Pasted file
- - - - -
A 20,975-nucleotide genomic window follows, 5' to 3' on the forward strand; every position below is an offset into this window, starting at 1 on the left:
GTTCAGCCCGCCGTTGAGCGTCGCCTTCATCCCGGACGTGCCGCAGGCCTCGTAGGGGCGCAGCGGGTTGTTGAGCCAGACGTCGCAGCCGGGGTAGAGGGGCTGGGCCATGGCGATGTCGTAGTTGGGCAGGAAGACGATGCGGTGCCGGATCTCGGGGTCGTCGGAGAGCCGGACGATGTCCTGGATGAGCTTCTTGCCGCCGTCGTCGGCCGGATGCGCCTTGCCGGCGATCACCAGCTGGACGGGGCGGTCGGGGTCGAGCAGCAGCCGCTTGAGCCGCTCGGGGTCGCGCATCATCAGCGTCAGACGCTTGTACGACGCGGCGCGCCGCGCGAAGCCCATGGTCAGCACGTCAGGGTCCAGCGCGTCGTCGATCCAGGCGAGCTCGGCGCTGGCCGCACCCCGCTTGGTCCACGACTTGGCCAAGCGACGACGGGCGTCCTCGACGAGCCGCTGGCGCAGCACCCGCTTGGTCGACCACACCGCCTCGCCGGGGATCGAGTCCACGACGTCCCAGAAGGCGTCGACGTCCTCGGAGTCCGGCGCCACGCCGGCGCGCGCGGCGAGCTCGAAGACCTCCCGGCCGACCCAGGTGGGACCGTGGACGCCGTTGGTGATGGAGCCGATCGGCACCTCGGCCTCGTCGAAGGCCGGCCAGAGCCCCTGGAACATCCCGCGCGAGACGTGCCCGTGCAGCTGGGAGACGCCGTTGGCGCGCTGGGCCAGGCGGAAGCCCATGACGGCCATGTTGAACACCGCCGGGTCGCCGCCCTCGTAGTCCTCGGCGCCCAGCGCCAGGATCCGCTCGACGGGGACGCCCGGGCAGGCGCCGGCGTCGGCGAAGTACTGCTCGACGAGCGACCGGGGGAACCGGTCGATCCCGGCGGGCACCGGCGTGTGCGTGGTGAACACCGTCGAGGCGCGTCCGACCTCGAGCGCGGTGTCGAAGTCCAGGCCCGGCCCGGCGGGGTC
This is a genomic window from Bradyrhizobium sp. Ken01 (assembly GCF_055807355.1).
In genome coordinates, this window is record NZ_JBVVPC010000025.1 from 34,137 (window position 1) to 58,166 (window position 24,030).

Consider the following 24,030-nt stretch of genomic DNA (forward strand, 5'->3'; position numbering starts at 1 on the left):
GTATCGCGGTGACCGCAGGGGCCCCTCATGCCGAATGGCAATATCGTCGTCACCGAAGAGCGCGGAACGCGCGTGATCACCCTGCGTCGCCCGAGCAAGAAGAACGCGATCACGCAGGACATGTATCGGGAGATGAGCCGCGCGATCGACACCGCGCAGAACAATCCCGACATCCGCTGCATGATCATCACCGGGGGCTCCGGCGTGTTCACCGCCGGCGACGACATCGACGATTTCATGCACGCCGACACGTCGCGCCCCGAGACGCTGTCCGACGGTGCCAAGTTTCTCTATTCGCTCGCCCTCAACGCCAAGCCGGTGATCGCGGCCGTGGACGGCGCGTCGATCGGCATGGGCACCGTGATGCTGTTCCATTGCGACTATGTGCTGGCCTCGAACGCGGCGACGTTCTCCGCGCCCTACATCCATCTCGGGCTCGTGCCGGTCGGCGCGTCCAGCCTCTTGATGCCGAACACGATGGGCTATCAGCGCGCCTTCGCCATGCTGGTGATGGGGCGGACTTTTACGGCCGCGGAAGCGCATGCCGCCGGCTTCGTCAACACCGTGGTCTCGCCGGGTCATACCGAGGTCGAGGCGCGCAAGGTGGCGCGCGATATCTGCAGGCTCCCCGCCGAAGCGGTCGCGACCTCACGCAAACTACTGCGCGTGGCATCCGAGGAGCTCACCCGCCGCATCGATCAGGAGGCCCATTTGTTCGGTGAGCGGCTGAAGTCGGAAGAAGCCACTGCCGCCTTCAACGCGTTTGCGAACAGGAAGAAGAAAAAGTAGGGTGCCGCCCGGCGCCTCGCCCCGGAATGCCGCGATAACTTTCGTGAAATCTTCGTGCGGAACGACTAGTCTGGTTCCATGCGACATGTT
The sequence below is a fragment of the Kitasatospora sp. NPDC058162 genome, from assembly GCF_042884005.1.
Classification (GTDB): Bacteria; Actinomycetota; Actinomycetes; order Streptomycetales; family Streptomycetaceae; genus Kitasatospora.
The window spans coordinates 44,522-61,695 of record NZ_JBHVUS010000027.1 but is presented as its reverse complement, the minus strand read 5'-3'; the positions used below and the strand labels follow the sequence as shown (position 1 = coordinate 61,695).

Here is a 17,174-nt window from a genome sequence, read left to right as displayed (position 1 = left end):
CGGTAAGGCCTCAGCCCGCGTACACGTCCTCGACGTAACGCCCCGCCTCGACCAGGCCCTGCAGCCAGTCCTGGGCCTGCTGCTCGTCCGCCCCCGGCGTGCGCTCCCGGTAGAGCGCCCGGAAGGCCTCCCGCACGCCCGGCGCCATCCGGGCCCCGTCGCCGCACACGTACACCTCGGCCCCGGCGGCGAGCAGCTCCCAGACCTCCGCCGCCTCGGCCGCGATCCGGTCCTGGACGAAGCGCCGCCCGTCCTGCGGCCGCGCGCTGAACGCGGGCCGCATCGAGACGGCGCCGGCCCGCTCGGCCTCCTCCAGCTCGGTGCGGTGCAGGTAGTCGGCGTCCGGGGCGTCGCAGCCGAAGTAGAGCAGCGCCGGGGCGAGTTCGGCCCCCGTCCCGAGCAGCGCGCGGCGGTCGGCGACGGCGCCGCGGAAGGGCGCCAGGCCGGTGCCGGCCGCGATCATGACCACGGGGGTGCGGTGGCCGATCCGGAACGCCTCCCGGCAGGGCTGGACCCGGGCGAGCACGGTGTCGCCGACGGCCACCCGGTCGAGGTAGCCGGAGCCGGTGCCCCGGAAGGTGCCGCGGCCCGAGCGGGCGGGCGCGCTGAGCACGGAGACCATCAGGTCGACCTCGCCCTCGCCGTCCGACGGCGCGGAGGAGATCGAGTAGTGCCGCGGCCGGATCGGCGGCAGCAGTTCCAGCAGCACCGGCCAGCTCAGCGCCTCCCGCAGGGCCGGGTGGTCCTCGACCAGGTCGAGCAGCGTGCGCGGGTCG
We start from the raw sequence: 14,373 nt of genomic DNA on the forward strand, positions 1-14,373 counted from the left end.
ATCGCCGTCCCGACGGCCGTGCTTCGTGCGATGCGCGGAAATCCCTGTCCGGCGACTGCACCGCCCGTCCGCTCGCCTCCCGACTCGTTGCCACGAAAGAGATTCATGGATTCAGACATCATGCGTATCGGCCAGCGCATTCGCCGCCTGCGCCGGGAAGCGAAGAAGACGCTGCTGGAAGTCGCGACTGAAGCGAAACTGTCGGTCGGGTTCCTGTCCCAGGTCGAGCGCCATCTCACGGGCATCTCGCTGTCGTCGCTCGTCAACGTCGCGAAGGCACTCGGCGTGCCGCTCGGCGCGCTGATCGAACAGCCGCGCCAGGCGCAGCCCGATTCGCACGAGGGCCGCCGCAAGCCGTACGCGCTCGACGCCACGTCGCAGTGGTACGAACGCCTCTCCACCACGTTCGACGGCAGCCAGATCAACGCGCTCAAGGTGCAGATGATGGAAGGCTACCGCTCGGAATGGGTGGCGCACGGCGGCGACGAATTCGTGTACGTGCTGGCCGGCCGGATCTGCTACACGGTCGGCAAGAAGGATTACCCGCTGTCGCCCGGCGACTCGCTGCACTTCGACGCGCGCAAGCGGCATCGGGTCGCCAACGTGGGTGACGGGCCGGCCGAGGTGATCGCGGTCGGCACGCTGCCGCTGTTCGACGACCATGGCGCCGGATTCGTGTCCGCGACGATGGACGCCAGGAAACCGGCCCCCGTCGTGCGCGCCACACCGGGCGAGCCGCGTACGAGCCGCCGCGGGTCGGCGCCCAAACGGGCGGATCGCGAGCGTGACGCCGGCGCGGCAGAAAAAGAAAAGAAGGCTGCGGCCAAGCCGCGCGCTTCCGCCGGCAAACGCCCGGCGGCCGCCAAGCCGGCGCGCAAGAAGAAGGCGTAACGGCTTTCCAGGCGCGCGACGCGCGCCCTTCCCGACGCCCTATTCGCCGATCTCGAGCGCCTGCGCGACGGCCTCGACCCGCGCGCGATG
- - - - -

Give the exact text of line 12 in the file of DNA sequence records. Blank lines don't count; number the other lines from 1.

We start from the raw sequence: 14,373 nt of genomic DNA on the forward strand, positions 1-14,373 counted from the left end.